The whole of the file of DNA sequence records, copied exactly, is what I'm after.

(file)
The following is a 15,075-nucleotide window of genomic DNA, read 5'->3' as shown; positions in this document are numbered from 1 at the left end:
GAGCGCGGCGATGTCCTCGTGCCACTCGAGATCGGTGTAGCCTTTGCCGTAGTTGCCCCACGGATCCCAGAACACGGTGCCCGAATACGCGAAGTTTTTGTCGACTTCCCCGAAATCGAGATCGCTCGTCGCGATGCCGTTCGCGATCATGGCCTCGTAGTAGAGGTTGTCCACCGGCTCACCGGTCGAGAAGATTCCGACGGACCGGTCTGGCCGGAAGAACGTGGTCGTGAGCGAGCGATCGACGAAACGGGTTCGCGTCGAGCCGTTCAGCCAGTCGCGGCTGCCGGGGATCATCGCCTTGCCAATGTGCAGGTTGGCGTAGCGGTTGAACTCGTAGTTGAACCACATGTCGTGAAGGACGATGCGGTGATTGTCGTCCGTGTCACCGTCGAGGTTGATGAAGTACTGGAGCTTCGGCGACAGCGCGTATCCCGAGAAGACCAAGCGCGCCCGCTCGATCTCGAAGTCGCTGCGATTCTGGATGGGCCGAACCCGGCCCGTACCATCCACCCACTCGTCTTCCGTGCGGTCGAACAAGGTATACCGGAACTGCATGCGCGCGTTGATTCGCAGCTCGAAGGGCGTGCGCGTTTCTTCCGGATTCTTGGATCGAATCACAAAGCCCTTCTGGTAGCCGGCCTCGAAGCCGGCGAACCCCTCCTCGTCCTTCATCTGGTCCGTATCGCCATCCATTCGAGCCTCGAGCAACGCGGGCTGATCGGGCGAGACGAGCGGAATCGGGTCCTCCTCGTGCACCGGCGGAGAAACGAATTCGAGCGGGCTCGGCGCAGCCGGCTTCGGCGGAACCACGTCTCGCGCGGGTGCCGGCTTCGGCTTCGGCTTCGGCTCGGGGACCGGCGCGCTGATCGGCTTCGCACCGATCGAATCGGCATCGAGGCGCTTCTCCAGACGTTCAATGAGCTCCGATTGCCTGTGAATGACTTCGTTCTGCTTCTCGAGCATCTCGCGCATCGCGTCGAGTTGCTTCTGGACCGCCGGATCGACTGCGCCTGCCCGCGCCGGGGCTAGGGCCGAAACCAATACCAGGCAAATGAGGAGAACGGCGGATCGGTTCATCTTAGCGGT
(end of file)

The following is a 15,075-nucleotide window of genomic DNA, read 5'->3' as shown; positions in this document are numbered from 1 at the left end:
GAGCGCGGCGATGTCCTCGTGCCACTCGAGATCGGTGTAGCCTTTGCCGTAGTTGCCCCACGGATCCCAGAACACGGTGCCCGAATACGCGAAGTTTTTGTCGACTTCCCCGAAATCGAGATCGCTCGTCGCGATGCCGTTCGCGATCATGGCCTCGTAGTAGAGGTTGTCCACCGGCTCACCGGTCGAGAAGATTCCGACGGACCGGTCTGGCCGGAAGAACGTGGTCGTGAGCGAGCGATCGACGAAACGGGTTCGCGTCGAGCCGTTCAGCCAGTCGCGGCTGCCGGGGATCATCGCCTTGCCAATGTGCAGGTTGGCGTAGCGGTTGAACTCGTAGTTGAACCACATGTCGTGAAGGACGATGCGGTGATTGTCGTCCGTGTCACCGTCGAGGTTGATGAAGTACTGGAGCTTCGGCGACAGCGCGTATCCCGAGAAGACCAAGCGCGCCCGCTCGATCTCGAAGTCGCTGCGATTCTGGATGGGCCGAACCCGGCCCGTACCATCCACCCACTCGTCTTCCGTGCGGTCGAACAAGGTATACCGGAACTGCATGCGCGCGTTGATTCGCAGCTCGAAGGGCGTGCGCGTTTCTTCCGGATTCTTGGATCGAATCACAAAGCCCTTCTGGTAGCCGGCCTCGAAGCCGGCGAACCCCTCCTCGTCCTTCATCTGGTCCGTATCGCCATCCATTCGAGCCTCGAGCAACGCGGGCTGATCGGGCGAGACGAGCGGAATCGGGTCCTCCTCGTGCACCGGCGGAGAAACGAATTCGAGCGGGCTCGGCGCAGCCGGCTTCGGCGGAACCACGTCTCGCGCGGGTGCCGGCTTCGGCTTCGGCTTCGGCTCGGGGACCGGCGCGCTGATCGGCTTCGCACCGATCGAATCGGCATCGAGGCGCTTCTCCAGACGTTCAATGAGCTCCGATTGCCTGTGAATGACTTCGTTCTGCTTCTCGAGCATCTCGCGCATCGCGTCGAGTTGCTTCTGGACCGCCGGATCGACTGCGCCTGCCCGCGCCGGGGCTAGGGCCGAAACCAATACCAGGCAAATGAGGAGAACGGCGGATCGGTTCATCTTAGCGGT